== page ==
Shadow Education Secretary, Tristram Hunt, announced last week that every teenager will receive guaranteed careers advice. Leader Ed Miliband unveiled their plans in London as part of the launch of Labour’s education manifesto. The manifesto outlines their aim to raise standards and increase opportunities for all young people.
Labour plan to revitalise careers advice, which is deemed inadequate for four out of five schools in the UK. Labour’s proposal will cost £50 million, and will be funded through a partnership between universities, schools, colleges, and employers. Labour also plan to build a “gold standard” vocational route through education; this would create a Technical Baccalaureate, compulsory english and maths to age 18, and an apprenticeship for every school leaver who gets the grades.
“The biggest challenge Britain faces is preparing our young people today for the economy of tomorrow”, said Miliband. “Young people must be equipped with the right skills, the right knowledge, and the right advice to succeed”. The dearth of careers advice in the UK has created a burden on teachers. Young people look to their teacher for advice regarding what they should do with their future, which creates a limited view of what career paths are available. Teachers are not trained to deliver such advice, and what they offer is often anecdotal. This tends to advocate university above all other possible routes, with equally valid paths such as apprenticeships and vocational studies being neglected.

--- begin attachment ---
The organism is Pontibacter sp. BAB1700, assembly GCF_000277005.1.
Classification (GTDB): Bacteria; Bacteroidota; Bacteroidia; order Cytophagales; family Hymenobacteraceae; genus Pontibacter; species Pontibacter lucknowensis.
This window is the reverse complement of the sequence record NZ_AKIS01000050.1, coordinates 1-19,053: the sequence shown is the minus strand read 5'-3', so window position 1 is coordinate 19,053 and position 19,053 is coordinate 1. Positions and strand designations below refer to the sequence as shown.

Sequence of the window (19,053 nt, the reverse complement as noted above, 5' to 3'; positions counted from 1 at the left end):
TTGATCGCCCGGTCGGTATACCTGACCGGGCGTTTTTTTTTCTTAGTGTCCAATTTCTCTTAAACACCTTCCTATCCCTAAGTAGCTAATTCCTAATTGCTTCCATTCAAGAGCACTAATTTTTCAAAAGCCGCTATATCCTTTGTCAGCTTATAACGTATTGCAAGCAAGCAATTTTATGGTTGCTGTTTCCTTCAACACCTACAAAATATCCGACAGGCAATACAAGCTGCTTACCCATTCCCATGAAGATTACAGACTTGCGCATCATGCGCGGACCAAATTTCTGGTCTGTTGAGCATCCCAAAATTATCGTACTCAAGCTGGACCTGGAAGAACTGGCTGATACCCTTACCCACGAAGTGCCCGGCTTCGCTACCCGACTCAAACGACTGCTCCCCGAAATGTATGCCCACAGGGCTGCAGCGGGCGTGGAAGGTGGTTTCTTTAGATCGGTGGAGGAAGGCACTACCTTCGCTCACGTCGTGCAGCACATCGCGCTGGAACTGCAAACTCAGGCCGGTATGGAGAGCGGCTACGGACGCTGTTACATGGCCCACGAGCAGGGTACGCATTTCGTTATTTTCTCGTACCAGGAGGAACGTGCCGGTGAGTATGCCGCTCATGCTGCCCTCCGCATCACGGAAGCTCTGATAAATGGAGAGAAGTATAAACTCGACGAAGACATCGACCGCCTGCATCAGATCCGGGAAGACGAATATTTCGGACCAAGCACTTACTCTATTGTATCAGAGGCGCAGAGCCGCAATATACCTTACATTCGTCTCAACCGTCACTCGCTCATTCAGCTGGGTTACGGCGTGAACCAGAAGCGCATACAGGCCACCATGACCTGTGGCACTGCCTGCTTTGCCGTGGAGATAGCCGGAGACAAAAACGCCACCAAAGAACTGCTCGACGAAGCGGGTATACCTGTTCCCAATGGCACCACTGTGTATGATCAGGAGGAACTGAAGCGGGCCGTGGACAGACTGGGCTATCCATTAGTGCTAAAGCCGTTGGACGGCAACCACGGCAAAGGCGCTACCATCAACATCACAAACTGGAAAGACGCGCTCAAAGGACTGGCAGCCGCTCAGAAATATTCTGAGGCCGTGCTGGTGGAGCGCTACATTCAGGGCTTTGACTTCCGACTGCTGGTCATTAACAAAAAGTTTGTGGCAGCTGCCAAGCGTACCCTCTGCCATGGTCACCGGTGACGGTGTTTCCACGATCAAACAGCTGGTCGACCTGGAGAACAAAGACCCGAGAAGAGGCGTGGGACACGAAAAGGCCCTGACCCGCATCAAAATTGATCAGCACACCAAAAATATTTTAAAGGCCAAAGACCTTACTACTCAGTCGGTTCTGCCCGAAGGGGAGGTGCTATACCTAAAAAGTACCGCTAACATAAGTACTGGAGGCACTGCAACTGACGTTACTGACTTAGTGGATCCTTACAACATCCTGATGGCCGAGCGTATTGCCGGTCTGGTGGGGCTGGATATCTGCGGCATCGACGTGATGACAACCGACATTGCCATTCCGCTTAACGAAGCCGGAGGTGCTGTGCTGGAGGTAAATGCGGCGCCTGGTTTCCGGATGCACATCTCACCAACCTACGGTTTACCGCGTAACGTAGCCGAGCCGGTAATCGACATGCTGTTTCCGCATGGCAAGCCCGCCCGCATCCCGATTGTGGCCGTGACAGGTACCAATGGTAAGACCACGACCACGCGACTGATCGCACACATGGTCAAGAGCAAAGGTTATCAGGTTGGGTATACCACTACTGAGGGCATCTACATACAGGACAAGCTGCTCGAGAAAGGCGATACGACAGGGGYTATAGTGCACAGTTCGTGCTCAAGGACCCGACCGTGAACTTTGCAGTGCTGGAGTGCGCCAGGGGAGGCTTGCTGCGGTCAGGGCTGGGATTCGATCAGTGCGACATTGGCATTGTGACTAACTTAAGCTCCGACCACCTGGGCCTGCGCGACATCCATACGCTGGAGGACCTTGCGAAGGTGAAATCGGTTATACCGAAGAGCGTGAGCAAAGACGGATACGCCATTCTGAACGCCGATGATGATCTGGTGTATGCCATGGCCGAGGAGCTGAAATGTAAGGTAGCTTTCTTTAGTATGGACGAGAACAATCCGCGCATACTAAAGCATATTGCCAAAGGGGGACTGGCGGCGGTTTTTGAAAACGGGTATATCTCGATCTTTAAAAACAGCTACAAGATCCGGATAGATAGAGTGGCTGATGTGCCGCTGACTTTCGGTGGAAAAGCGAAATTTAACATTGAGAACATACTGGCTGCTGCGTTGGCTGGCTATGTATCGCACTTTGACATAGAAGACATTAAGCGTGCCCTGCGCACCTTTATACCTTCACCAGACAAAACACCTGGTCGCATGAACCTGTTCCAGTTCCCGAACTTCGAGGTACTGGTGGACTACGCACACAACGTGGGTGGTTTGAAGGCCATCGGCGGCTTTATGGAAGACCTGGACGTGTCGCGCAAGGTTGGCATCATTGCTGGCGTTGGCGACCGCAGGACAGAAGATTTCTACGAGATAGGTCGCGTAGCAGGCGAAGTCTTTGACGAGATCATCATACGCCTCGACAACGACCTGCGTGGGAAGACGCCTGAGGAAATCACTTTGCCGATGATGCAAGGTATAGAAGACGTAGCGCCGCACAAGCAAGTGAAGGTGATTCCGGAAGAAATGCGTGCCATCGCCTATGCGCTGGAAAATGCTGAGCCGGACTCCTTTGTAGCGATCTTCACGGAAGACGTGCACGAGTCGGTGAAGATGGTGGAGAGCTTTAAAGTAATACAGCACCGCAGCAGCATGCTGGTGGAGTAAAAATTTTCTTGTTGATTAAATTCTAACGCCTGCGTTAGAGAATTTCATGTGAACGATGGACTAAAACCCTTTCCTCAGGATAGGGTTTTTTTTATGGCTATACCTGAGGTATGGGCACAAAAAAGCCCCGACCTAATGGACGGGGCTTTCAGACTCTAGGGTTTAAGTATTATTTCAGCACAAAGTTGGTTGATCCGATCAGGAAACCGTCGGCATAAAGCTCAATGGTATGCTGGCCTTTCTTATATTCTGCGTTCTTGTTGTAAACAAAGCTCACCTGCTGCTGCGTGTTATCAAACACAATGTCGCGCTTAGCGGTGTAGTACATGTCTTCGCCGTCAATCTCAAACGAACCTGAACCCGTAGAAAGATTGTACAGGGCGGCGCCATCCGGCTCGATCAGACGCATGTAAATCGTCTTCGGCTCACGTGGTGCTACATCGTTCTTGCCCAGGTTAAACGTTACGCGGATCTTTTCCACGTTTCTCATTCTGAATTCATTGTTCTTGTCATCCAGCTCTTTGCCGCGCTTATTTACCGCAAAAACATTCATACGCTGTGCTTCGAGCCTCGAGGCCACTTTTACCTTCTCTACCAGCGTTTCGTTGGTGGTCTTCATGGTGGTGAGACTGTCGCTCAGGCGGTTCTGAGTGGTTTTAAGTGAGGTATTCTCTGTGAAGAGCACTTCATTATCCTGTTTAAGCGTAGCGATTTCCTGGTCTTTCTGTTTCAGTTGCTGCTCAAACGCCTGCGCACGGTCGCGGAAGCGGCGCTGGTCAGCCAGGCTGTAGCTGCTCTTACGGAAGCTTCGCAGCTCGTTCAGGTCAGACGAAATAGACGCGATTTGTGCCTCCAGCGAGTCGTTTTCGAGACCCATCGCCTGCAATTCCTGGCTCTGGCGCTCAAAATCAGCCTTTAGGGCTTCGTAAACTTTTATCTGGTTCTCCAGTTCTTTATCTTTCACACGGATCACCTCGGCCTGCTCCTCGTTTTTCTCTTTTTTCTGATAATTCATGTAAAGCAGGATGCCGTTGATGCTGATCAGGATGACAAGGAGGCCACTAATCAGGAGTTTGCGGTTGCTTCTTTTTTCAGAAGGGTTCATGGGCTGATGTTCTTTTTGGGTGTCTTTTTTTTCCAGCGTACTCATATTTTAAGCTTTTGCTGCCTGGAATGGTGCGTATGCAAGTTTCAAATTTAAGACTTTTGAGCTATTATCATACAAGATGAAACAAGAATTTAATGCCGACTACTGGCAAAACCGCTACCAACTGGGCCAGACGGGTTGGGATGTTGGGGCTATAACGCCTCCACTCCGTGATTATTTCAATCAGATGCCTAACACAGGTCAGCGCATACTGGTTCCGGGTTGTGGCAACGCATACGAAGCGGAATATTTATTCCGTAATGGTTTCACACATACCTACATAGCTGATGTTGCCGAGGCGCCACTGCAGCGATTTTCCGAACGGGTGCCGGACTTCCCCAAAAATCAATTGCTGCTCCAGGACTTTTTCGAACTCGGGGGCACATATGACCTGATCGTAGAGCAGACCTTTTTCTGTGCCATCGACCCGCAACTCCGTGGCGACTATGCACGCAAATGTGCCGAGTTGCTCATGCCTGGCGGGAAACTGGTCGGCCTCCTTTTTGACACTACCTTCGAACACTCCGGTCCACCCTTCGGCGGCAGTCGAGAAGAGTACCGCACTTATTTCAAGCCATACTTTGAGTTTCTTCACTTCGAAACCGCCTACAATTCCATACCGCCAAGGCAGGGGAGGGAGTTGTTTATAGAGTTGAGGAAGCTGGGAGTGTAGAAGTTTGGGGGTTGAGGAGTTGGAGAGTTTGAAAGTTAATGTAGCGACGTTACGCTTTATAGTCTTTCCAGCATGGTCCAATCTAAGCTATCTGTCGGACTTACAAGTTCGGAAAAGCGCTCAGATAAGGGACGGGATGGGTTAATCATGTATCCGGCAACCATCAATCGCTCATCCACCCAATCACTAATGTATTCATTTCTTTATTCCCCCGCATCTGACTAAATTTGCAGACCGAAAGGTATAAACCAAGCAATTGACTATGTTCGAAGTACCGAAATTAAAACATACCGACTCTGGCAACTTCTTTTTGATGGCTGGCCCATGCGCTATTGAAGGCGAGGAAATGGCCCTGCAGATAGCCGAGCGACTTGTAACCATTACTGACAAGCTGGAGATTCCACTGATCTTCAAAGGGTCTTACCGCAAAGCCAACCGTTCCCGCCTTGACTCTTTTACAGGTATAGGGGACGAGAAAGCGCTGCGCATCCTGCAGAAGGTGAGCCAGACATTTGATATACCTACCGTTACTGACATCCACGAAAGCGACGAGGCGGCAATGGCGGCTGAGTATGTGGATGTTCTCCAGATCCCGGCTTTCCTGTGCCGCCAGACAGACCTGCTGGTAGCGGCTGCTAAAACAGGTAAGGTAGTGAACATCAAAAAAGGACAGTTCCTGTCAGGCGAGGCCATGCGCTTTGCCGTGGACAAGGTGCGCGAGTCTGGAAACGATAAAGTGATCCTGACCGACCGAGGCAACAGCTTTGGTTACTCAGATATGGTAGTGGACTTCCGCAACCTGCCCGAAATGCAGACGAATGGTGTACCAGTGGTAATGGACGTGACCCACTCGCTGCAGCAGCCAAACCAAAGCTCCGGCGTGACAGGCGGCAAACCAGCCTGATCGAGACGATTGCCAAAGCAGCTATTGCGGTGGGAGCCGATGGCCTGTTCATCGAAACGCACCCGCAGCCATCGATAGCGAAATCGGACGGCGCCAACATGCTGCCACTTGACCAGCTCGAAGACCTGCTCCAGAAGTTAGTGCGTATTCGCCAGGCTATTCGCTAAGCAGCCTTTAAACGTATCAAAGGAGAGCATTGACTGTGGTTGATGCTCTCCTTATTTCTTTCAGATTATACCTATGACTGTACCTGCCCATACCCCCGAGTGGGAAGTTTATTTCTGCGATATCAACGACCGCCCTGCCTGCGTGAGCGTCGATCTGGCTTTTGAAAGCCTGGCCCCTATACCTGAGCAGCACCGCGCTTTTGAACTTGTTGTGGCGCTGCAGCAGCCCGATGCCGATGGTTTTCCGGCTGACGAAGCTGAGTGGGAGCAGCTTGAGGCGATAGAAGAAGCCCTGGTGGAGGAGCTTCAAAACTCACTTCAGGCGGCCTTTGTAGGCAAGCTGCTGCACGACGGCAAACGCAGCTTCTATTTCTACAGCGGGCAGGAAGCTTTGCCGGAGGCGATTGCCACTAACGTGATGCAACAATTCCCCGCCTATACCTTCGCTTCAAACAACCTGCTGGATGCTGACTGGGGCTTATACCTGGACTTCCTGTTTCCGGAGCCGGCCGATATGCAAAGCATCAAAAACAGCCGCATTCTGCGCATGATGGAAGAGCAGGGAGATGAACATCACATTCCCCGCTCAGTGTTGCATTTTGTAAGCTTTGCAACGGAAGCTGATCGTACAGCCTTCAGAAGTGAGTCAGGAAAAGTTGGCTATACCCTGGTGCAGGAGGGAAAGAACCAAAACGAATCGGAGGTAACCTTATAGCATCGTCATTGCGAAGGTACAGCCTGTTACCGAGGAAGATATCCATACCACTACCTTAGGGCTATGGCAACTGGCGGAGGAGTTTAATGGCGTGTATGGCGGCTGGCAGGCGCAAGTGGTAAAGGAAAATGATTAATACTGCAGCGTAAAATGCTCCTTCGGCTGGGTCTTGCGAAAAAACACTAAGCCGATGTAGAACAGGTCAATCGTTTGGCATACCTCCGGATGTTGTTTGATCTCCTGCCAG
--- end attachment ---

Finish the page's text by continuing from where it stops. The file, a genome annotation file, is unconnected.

By offering external services to deliver careers advice, schools will access a greater breadth of professional knowledge. This will expose young people to a range of ideas they previously deemed impossible. Increasing awareness regarding potential career paths is the goal of successful careers education, as well as providing bespoke plans tailored to the individual’s needs. Labour’s plans clearly address this issue. The need for careers advice is obvious. However, the success of such a programme will be in its delivery. If Labour can find the funding and structure to implement such a plan, our young people will benefit.
That said, the internet offers young people resources that previous generations would envy. At their fingertips, they possess information about every possible career; as well as means to contact relevant people, access forums to ask questions, and garner support from their peers. Careers education needs to ameliorate young people’s research skills and tech savviness; the skills required to make best use of these resources. Here at Kloodle, we believe that the internet provides unparalleled opportunities for young people to launch their careers. With enough proactivity, hard work and determination, the internet offers unbridled opportunity to engage young people with careers and employability.
Careers education should swim with this tide, not against it.